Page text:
It’s already been a year since The New York Times instated its paywall on online readers, limiting readers to 20 articles a month unless they paid up for home delivery or a digital subscription. Or if they just found a way to circumvent the paid journalism guards, which proved pretty easy to do if you follow the Times on Twitter or Facebook.
But I finally caved in a few months ago and bought a digital subscription, mostly because I’d go on to NYTimes.com looking for a specific story and then get distracted and click-happy when I saw other stories I hadn’t seen on Twitter. In one sitting, 10 clicks could be gone.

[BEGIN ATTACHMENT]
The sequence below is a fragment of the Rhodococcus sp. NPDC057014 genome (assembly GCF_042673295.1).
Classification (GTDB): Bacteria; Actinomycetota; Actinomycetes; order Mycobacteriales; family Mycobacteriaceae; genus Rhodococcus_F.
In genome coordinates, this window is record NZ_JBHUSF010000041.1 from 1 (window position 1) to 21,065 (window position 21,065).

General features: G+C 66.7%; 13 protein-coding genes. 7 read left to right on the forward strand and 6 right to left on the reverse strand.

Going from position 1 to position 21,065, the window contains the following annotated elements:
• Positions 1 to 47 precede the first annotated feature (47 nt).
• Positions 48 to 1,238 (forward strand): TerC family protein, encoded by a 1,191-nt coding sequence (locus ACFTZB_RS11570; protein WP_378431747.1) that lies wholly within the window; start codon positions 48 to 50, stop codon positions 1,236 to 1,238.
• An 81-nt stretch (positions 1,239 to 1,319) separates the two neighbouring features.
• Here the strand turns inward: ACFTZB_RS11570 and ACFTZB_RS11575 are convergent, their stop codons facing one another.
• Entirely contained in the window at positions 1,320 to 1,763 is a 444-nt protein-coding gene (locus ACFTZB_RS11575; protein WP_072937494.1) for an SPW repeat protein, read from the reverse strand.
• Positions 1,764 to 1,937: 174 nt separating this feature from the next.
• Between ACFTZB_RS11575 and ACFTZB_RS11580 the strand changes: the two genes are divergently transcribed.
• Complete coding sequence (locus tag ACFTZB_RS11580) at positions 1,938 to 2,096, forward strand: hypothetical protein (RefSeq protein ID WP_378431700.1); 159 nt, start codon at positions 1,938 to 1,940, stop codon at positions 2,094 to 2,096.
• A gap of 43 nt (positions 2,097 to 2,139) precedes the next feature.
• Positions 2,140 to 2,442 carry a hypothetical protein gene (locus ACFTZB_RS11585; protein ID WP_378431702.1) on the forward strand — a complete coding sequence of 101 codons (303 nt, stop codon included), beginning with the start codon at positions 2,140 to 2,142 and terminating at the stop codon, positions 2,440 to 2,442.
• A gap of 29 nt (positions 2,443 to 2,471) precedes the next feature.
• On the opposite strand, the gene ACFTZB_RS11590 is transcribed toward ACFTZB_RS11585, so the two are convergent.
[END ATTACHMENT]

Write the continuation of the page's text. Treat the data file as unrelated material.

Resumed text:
Ten clicks is all non-subscribers are going to get from now on, since the NY Times has made it just that more difficult for cheapskates to scale the paywall. And 10 really isn’t that many, especially if they get any smarter about making clicks from social media count.
In just 10 days, I slammed into the Los Angeles Times’ new paywall. It felt like I hit it head first and I might have let out a few choice expletives in the middle of a Starbucks. I read the LA Times frequently for California-centric stories the NY Times doesn’t do well, or at all. And their paywall counts what you click on through social media. If they cut their free article limit to 10, I’ll be out of free clicks in a couple of days.
Twenty clicks got me through most of the month on the NY Times. Fifteen clearly wasn’t enough at the LA Times. Now 10? That’s going to make scaling the paywall tricky. Looks like I need to get some extra jobs to pay for online subscriptions.